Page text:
All this happened, more or less...

My name is G and these are the true stories of my adventures.

Wednesday, December 5, 2007

Home for the Holidays


I spent only one Christmas in Japan. While my family was trimming trees, wrapping gifts, and diving into a double batch of my aunt's famous bourbon balls, I got up as I did every other Sunday morning and caught my subway train at the normal time. In general, the Japanese ignore Christmas, but my gaijin friends and I had taken a few measures to make sure the time-honored Western holiday didn't pass entirely without notice: we had organized a little gift exchange among the teachers in our office; we had begged and bribed the Japanese staff to arrange the day's schedule so that we all could eat lunch together; and Dom had made a dinner reservation for a large group of us at a pub in Kyoto.

I met up with Dom on the subway and we made our ritual morning stop in Starbucks. The Bux in Yamashina is right next to the train station -- the commuting caffeine addict's dream -- and we call it "The Bux" as if it were an old drinking buddy of ours, which it sort of is. Somewhere between the half'n'half and the platform, I got a call from my mother. Because of the time difference, it was still Christmas Eve at home, and I wasn't surprised to have her call me from the treeside with a little holiday cheer.

She wasn't calling with holiday cheer.

She was calling to tell me my grandfather had just passed away that afternoon.


I knew before I went to Japan that my grandfather was dying. I had spent most of the previous summer driving him back and forth for dialysis three times a week and buying him Frosties and ginger ale, since he couldn't keep anything else down. By the time I had my bags packed, he was bed-ridden, and when I saw him for the last time in mid-September, he was so thin that only his ribcage and his feet made any noticeable lift in the bedsheet. He told me to be careful and have fun and send him pictures of Japanese cars.


Working on Christmas Day is depressing enough, but it's unbearable to work on Christmas Day on the opposite side of the world from where your family is coping with the loss of its patriarch. Particularly when you don't have any bourbon balls to help ease the pain. I told Dom what had happened while we waited for our train, then I locked it in a small back closet of my brain to be dealt with at a more convenient time.

When we arrived at the office, we skimmed the daily schedule. Much to my dismay, the staff girls had shifted my lunch hour back one time slot to accommodate a student. This meant that the lunch we'd planned -- with pizza and our gift exchange and the very naughty bottle of wine tucked in my purse -- wasn't going to happen. All the guys still had their break together, but I was scheduled to eat alone on Christmas Day.

I was already resigned to this being the worst Christmas ever, so I sighed and started heading upstairs. Dom, on the other hand, had this interchange with Mariko, the Japanese staff girl who happened unluckily to be nearby:

"Why did the schedule change? Last night, we all had the same lunch."

"O, sorry, Dom-san. The student wanted lesson."

"Well, call the student back. We're having lunch together."

"Eh? No, I can't, Dom-san."

"Mariko, it's Christmas!"

At this point in the conversation, between his bright orange hair and his face flushed in frustration, Dom was starting to look like a human fireball. I don't know if it was nervousness or panic, but Mariko made the terrible mistake of giggling. Then she shrugged at Dom and said, "Christmas... it's not so important to Japanese."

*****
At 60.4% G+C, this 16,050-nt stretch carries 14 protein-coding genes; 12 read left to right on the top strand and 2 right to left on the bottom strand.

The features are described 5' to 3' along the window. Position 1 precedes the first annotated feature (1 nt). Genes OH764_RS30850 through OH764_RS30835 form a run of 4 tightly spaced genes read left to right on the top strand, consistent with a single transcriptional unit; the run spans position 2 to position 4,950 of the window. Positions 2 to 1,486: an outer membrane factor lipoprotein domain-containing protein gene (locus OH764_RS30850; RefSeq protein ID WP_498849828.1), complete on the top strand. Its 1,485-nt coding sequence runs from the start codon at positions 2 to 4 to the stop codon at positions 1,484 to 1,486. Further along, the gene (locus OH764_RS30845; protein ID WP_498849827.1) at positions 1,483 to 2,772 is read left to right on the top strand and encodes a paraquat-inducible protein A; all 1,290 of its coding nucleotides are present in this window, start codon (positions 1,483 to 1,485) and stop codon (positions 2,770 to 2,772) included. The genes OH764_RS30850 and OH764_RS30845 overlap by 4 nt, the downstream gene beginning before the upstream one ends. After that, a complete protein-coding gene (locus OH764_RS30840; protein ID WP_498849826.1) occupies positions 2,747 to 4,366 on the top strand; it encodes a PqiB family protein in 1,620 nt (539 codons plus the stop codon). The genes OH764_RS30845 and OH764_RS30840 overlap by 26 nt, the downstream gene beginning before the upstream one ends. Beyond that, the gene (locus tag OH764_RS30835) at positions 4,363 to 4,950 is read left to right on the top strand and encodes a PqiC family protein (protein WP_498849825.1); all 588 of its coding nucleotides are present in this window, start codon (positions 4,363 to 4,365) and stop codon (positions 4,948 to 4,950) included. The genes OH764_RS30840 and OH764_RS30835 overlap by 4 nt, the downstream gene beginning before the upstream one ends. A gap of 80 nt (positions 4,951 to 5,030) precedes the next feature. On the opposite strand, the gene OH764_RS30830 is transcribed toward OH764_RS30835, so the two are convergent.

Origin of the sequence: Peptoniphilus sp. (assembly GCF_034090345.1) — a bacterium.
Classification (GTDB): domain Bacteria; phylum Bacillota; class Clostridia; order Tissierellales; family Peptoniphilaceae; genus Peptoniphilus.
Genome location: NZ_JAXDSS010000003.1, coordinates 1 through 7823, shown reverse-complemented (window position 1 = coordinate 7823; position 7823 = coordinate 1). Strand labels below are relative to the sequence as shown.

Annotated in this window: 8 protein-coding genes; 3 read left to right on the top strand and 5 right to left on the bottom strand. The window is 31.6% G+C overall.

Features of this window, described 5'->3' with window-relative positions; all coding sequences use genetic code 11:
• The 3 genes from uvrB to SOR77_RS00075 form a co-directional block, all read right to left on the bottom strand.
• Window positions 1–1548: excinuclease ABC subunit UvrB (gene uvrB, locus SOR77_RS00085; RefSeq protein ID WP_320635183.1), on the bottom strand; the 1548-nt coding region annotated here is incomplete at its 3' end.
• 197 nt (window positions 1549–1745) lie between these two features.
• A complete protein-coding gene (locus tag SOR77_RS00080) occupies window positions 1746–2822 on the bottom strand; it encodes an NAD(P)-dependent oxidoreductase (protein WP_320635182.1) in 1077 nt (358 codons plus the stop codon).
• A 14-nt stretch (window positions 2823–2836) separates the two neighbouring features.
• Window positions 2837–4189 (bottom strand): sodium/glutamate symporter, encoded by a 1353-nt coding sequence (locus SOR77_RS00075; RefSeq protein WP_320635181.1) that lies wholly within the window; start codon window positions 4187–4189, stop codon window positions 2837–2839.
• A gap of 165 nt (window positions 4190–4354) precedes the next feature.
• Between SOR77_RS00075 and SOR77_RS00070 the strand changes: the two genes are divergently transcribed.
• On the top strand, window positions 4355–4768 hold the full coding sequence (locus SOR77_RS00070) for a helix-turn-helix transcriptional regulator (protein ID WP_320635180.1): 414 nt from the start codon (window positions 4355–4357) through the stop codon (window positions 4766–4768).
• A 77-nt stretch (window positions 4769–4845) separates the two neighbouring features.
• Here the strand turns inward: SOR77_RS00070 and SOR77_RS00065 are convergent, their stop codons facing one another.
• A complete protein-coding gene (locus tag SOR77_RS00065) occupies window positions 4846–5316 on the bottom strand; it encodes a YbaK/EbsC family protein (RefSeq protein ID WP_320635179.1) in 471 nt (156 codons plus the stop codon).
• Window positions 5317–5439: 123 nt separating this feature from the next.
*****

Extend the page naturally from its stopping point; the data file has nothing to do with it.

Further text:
O no, no, no. Foolish girl. You don't giggle at a man who is spending his second Christmas away from his mother and who has put all his excess energy into salvaging some little bit of holiday cheer for this motley crew of gaijin who are the closest thing to a family that any of us have.

"Christmas... it's not so important to Japanese," she said, and she shook her head at him.

Dom drew himself to his full height. By Western standards, he's not a tall man, but he positively towered over that little Japanese woman. I thought he was going to shout at her, but when his answer came out, it was a low growl, dark, and full of danger: "Well... we're not fucking Japanese."

I knew Dom had that stereotypical ginger-headed temper, that he'd been known to say and do things hastily, but I was floored. I knew that he didn't hate Japanese people. In fact, I knew he liked this particular staff girl quite a bit. But she had crossed a line. He slammed the door and remained in stony silence as we rode the elevator up to the fifth floor. A few minutes later, another staff girl came up with a new copy of the schedule.


We had our lunch together that day, and we had our wine and pizza. I gave Dom a scarf and Tasi gave me a plush Tasmanian tiger. And that night we met up with about twenty friends for mashed potatoes and corned beef at the pub. Even Erica, who would normally not be caught dead in public with us, came out for dinner. It certainly wasn't a perfect Christmas, but in spite of the rough start, the long work day, and all the students who stared blankly at us every time we wished them a Merry Christmas, that dinner stands out as one of the warmest evenings I spent in Japan. We were all wretchedly homesick and much more subdued than usual (apart from a brief incident involving a popper and an unfortunately placed votive), but we took comfort in the discovery that sometimes your family is who you're born to and sometimes your family is whoever happens to be close by when you need someone to care about you. It wasn't perfect, but it was enough.

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